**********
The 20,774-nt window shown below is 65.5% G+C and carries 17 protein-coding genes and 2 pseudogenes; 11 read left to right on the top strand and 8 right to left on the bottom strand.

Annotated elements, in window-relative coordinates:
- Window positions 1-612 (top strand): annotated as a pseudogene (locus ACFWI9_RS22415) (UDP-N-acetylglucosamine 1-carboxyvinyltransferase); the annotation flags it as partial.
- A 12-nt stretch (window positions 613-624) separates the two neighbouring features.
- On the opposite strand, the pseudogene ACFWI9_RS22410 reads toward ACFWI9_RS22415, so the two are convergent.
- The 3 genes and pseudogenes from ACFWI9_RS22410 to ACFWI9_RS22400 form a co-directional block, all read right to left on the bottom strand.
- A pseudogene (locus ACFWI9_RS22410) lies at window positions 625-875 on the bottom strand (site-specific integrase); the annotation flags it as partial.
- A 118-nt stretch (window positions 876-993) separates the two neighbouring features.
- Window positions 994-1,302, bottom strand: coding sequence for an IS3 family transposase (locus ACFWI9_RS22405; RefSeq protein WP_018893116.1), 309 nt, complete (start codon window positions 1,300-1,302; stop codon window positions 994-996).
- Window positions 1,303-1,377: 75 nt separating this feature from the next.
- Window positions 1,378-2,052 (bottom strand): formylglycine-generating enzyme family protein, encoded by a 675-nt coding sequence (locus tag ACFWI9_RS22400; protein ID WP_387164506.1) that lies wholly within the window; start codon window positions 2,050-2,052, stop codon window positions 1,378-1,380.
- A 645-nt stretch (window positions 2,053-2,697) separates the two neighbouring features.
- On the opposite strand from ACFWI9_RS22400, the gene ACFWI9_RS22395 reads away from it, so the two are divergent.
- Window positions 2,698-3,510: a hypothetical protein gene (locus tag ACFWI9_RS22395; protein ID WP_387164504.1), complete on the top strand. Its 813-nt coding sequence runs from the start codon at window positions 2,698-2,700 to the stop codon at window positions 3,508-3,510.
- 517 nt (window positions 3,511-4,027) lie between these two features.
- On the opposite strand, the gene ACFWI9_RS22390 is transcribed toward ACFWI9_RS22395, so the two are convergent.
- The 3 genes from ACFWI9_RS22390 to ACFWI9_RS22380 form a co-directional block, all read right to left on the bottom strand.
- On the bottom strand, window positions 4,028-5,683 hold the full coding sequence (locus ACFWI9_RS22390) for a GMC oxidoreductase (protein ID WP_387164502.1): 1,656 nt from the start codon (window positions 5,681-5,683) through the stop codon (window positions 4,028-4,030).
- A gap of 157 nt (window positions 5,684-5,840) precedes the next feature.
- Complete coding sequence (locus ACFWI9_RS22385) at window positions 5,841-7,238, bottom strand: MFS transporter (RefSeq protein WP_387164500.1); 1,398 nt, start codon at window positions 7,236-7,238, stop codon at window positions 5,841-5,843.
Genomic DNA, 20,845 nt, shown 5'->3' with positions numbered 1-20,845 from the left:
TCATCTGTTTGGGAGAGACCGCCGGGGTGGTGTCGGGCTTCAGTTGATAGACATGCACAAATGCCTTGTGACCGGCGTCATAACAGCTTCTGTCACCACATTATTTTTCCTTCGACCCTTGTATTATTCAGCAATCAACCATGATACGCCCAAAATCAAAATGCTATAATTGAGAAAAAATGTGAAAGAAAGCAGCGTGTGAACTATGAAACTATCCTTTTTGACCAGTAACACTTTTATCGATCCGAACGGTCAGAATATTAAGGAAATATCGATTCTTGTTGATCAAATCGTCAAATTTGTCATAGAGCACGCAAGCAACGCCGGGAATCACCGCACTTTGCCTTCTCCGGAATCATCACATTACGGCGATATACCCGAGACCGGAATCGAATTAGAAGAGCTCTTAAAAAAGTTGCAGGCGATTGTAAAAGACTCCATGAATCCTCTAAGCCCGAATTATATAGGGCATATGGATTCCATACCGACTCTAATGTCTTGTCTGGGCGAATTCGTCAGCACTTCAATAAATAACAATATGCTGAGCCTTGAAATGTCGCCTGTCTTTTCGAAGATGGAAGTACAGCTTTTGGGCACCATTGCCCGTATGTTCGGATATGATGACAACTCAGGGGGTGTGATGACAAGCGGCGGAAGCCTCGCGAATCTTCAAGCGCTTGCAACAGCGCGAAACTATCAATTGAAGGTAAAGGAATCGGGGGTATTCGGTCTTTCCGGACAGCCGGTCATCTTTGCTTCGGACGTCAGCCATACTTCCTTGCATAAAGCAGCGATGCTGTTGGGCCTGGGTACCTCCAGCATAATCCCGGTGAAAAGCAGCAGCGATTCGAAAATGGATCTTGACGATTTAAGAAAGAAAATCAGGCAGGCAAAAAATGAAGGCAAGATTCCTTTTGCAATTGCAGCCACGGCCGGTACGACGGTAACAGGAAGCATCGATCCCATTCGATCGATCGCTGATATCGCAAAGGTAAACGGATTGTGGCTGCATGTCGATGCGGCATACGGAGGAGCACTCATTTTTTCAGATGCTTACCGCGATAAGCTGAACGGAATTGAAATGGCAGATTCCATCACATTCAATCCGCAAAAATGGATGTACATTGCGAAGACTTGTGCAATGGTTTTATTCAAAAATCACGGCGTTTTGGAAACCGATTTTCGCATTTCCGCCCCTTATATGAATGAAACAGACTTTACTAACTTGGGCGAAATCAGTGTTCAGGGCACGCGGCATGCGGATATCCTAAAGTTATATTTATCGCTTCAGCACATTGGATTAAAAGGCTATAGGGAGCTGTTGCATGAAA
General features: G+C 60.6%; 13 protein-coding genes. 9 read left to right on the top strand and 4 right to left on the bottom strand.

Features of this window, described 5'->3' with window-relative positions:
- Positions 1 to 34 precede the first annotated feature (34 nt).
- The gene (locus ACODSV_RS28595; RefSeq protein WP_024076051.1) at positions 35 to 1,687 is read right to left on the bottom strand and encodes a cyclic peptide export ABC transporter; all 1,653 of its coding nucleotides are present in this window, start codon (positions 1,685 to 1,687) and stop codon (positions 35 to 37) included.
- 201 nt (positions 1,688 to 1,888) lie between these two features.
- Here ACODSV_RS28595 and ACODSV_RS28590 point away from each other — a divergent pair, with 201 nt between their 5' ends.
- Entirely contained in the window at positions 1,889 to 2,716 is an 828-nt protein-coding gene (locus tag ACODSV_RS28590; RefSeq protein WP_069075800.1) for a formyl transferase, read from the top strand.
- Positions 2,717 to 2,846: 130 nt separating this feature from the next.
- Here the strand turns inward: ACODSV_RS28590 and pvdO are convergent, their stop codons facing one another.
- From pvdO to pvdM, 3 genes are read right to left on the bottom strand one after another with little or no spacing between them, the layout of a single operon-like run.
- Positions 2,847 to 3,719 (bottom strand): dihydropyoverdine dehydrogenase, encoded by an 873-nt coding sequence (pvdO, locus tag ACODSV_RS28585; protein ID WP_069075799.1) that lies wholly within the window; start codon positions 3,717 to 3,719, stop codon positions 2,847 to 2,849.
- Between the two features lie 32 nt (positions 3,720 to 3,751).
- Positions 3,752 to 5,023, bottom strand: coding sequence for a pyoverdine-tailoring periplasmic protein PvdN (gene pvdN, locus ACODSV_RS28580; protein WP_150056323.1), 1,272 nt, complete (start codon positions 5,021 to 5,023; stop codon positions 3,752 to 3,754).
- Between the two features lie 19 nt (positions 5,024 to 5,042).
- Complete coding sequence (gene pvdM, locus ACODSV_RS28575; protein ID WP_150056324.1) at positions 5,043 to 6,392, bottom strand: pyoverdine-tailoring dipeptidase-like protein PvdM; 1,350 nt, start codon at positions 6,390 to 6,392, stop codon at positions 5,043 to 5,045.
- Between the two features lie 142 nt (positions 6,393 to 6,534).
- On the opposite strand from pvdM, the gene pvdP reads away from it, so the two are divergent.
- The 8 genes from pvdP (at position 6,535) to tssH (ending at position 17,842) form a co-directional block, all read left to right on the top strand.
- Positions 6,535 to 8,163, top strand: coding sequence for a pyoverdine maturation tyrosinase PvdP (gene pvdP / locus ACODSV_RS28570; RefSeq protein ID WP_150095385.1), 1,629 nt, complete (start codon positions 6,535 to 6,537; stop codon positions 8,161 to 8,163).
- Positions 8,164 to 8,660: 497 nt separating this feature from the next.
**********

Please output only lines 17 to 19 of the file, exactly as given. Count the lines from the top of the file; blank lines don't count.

- The 3 genes from ACFWI9_RS22390 to ACFWI9_RS22380 form a co-directional block, all read right to left on the bottom strand.
- On the bottom strand, window positions 4,028-5,683 hold the full coding sequence (locus ACFWI9_RS22390) for a GMC oxidoreductase (protein ID WP_387164502.1): 1,656 nt from the start codon (window positions 5,681-5,683) through the stop codon (window positions 4,028-4,030).
- A gap of 157 nt (window positions 5,684-5,840) precedes the next feature.